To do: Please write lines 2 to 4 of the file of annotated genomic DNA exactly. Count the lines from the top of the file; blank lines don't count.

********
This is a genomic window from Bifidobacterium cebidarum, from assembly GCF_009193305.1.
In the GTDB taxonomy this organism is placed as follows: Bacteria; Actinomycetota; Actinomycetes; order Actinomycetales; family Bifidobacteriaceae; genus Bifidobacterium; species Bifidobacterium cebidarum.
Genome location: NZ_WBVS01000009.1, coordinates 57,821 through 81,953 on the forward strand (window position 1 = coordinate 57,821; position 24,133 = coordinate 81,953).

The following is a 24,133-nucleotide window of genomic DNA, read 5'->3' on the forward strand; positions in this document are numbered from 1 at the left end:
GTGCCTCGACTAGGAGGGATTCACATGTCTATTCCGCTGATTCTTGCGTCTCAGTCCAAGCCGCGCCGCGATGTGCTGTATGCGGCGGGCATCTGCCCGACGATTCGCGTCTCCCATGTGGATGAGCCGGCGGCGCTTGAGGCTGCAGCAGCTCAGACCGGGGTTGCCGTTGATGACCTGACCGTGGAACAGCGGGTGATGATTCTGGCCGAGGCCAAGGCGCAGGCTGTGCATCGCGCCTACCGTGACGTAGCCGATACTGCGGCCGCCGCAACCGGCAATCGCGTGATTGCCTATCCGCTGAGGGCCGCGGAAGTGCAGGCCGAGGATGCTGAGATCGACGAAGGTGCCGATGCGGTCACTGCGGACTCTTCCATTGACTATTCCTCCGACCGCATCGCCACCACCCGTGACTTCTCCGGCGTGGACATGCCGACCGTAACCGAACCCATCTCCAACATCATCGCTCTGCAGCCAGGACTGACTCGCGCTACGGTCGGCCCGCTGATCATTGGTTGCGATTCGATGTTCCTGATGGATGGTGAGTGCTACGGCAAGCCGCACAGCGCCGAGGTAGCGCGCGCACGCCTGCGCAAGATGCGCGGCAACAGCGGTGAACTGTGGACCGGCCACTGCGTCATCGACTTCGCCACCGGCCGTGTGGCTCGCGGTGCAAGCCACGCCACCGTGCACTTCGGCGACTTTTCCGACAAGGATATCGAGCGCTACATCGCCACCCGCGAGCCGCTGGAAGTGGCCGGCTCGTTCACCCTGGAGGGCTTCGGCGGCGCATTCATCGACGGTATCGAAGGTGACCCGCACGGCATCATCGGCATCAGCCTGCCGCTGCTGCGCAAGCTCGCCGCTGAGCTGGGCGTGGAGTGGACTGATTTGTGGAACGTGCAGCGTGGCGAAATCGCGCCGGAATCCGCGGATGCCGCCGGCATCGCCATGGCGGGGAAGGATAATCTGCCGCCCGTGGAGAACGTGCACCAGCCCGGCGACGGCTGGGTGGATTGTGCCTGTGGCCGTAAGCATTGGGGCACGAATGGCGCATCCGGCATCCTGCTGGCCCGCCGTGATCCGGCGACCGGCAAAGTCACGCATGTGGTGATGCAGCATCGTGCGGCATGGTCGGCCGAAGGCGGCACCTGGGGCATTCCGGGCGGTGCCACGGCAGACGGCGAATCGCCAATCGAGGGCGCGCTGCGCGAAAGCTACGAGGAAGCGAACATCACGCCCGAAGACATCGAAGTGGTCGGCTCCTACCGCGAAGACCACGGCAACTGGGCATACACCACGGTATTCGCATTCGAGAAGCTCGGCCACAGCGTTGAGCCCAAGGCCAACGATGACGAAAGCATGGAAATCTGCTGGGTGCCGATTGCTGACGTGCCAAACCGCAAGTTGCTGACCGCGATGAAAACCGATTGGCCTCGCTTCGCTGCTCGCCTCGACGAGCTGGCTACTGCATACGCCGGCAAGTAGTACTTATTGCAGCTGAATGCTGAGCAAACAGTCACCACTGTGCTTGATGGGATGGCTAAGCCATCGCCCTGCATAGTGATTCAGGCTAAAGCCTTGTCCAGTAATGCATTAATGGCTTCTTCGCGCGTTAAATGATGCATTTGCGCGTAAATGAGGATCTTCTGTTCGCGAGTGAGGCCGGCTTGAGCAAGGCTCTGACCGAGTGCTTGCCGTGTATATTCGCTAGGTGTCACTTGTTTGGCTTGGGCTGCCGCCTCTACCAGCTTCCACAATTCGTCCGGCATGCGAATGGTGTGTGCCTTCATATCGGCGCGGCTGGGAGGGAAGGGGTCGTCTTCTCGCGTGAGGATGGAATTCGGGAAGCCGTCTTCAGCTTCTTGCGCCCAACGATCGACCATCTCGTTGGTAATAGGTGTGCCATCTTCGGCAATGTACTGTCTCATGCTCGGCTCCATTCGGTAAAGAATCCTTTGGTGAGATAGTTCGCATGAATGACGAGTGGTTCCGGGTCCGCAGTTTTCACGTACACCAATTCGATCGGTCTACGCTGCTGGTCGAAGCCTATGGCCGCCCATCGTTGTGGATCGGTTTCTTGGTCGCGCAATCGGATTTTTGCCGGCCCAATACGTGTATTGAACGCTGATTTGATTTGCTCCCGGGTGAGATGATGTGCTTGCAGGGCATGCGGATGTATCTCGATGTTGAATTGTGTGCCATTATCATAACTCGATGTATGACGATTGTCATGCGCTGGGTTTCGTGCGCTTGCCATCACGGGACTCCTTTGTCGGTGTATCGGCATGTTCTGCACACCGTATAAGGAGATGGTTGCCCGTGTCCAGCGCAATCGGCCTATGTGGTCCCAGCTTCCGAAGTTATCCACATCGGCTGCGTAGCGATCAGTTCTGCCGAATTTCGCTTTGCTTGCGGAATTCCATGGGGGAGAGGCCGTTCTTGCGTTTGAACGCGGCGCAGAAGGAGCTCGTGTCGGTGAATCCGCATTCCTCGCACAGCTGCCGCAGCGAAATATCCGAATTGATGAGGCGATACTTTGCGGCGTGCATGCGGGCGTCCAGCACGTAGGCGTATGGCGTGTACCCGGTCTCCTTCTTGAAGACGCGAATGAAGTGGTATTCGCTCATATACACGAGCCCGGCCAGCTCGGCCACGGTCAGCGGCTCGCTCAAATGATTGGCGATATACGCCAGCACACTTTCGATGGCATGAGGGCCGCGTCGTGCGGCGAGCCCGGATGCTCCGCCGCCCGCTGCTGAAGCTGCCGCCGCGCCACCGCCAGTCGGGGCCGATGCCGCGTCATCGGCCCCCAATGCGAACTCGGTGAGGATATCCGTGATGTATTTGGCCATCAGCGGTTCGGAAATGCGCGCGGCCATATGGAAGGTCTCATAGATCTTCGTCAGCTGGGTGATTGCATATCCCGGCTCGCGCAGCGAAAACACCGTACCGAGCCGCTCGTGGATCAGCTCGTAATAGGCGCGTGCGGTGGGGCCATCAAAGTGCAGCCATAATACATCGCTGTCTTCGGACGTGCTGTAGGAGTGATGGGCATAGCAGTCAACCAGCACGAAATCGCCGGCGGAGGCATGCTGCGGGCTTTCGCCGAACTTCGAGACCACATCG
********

In the GTDB taxonomy this organism is placed as follows: Bacteria; Actinomycetota; Actinomycetes; order Actinomycetales; family Bifidobacteriaceae; genus Bifidobacterium; species Bifidobacterium cebidarum.
Genome location: NZ_WBVS01000009.1, coordinates 57,821 through 81,953 on the forward strand (window position 1 = coordinate 57,821; position 24,133 = coordinate 81,953).

The following is a 24,133-nucleotide window of genomic DNA, read 5'->3' on the forward strand; positions in this document are numbered from 1 at the left end: